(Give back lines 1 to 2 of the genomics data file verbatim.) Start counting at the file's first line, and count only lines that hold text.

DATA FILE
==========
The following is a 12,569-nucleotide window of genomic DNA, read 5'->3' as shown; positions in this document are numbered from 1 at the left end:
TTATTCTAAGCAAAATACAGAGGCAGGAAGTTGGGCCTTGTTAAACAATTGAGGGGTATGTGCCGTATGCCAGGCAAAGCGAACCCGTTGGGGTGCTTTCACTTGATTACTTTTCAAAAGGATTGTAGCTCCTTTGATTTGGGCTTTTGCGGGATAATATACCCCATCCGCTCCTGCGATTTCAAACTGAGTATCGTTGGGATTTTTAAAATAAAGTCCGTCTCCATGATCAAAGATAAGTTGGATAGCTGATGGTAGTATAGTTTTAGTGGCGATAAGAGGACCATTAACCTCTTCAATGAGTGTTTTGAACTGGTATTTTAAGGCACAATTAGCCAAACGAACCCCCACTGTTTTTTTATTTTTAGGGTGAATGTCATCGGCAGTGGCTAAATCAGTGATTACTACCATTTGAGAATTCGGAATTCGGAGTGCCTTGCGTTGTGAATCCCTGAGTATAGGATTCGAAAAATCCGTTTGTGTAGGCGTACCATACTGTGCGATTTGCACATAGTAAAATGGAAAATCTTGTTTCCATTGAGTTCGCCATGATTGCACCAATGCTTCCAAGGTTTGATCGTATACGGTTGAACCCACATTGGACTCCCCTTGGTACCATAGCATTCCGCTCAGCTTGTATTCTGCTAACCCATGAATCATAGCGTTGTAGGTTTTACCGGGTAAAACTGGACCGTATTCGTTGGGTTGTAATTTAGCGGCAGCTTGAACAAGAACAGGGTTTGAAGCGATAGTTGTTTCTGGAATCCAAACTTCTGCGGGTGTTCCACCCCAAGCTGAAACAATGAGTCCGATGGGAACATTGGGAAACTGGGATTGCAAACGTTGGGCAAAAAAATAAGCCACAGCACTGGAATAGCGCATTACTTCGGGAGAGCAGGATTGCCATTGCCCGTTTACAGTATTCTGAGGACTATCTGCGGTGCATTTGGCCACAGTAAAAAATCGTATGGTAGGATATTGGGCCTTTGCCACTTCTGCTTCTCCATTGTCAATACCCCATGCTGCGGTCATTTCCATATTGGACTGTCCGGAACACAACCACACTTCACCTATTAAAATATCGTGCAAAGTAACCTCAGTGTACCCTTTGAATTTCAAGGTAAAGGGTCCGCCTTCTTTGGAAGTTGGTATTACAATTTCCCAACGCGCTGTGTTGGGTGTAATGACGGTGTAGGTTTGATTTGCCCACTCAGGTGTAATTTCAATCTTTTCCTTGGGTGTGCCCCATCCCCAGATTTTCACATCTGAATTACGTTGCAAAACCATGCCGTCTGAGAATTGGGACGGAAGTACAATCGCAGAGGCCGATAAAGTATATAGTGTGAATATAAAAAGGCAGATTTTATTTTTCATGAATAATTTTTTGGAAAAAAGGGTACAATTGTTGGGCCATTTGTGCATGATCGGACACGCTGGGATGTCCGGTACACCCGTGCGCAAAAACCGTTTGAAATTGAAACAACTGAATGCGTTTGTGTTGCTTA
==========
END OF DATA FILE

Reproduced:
The following is a 12,569-nucleotide window of genomic DNA, read 5'->3' as shown; positions in this document are numbered from 1 at the left end:
TTATTCTAAGCAAAATACAGAGGCAGGAAGTTGGGCCTTGTTAAACAATTGAGGGGTATGTGCCGTATGCCAGGCAAAGCGAACCCGTTGGGGTGCTTTCACTTGATTACTTTTCAAAAGGATTGTAGCTCCTTTGATTTGGGCTTTTGCGGGATAATATACCCCATCCGCTCCTGCGATTTCAAACTGAGTATCGTTGGGATTTTTAAAATAAAGTCCGTCTCCATGATCAAAGATAAGTTGGATAGCTGATGGTAGTATAGTTTTAGTGGCGATAAGAGGACCATTAACCTCTTCAATGAGTGTTTTGAACTGGTATTTTAAGGCACAATTAGCCAAACGAACCCCCACTGTTTTTTTATTTTTAGGGTGAATGTCATCGGCAGTGGCTAAATCAGTGATTACTACCATTTGAGAATTCGGAATTCGGAGTGCCTTGCGTTGTGAATCCCTGAGTATAGGATTCGAAAAATCCGTTTGTGTAGGCGTACCATACTGTGCGATTTGCACATAGTAAAATGGAAAATCTTGTTTCCATTGAGTTCGCCATGATTGCACCAATGCTTCCAAGGTTTGATCGTATACGGTTGAACCCACATTGGACTCCCCTTGGTACCATAGCATTCCGCTCAGCTTGTATTCTGCTAACCCATGAATCATAGCGTTGTAGGTTTTACCGGGTAAAACTGGACCGTATTCGTTGGGTTGTAATTTAGCGGCAGCTTGAACAAGAACAGGGTTTGAAGCGATAGTTGTTTCTGGAATCCAAACTTCTGCGGGTGTTCCACCCCAAGCTGAAACAATGAGTCCGATGGGAACATTGGGAAACTGGGATTGCAAACGTTGGGCAAAAAAATAAGCCACAGCACTGGAATAGCGCATTACTTCGGGAGAGCAGGATTGCCATTGCCCGTTTACAGTATTCTGAGGACTATCTGCGGTGCATTTGGCCACAGTAAAAAATCGTATGGTAGGATATTGGGCCTTTGCCACTTCTGCTTCTCCATTGTCAATACCCCATGCTGCGGTCATTTCCATATTGGACTGTCCGGAACACAACCACACTTCACCTATTAAAATATCGTGCAAAGTAACCTCAGTGTACCCTTTGAATTTCAAGGTAAAGGGTCCGCCTTCTTTGGAAGTTGGTATTACAATTTCCCAACGCGCTGTGTTGGGTGTAATGACGGTGTAGGTTTGATTTGCCCACTCAGGTGTAATTTCAATCTTTTCCTTGGGTGTGCCCCATCCCCAGATTTTCACATCTGAATTACGTTGCAAAACCATGCCGTCTGAGAATTGGGACGGAAGTACAATCGCAGAGGCCGATAAAGTATATAGTGTGAATATAAAAAGGCAGATTTTATTTTTCATGAATAATTTTTTGGAAAAAAGGGTACAATTGTTGGGCCATTTGTGCATGATCGGACACGCTGGGATGTCCGGTACACCCGTGCGCAAAAACCGTTTGAAATTGAAACAACTGAATGCGTTTGTGTTGCTTA